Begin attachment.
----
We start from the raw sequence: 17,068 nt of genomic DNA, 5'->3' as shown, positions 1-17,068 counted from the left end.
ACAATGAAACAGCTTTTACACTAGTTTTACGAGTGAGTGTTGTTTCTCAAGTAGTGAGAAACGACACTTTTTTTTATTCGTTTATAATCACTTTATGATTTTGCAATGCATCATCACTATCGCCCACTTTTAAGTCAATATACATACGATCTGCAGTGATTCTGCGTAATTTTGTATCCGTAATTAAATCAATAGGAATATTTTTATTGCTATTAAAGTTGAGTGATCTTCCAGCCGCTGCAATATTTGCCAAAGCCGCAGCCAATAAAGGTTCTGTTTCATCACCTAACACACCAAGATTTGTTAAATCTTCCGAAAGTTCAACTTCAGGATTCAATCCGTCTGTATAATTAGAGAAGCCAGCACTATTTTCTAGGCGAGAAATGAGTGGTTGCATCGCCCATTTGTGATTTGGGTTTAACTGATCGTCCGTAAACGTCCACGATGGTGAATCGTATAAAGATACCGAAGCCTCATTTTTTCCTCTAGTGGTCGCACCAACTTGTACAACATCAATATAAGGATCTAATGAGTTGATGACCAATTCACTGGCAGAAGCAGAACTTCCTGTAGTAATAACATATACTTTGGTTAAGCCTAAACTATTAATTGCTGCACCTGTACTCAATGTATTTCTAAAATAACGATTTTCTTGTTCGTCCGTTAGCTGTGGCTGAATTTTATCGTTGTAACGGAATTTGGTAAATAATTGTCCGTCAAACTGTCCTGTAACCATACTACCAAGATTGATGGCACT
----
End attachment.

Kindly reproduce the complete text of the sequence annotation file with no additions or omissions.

We start from the raw sequence: 17,068 nt of genomic DNA, 5'->3' as shown, positions 1-17,068 counted from the left end.
ACAATGAAACAGCTTTTACACTAGTTTTACGAGTGAGTGTTGTTTCTCAAGTAGTGAGAAACGACACTTTTTTTTATTCGTTTATAATCACTTTATGATTTTGCAATGCATCATCACTATCGCCCACTTTTAAGTCAATATACATACGATCTGCAGTGATTCTGCGTAATTTTGTATCCGTAATTAAATCAATAGGAATATTTTTATTGCTATTAAAGTTGAGTGATCTTCCAGCCGCTGCAATATTTGCCAAAGCCGCAGCCAATAAAGGTTCTGTTTCATCACCTAACACACCAAGATTTGTTAAATCTTCCGAAAGTTCAACTTCAGGATTCAATCCGTCTGTATAATTAGAGAAGCCAGCACTATTTTCTAGGCGAGAAATGAGTGGTTGCATCGCCCATTTGTGATTTGGGTTTAACTGATCGTCCGTAAACGTCCACGATGGTGAATCGTATAAAGATACCGAAGCCTCATTTTTTCCTCTAGTGGTCGCACCAACTTGTACAACATCAATATAAGGATCTAATGAGTTGATGACCAATTCACTGGCAGAAGCAGAACTTCCTGTAGTAATAACATATACTTTGGTTAAGCCTAAACTATTAATTGCTGCACCTGTACTCAATGTATTTCTAAAATAACGATTTTCTTGTTCGTCCGTTAGCTGTGGCTGAATTTTATCGTTGTAACGGAATTTGGTAAATAATTGTCCGTCAAACTGTCCTGTAACCATACTACCAAGATTGATGGCACT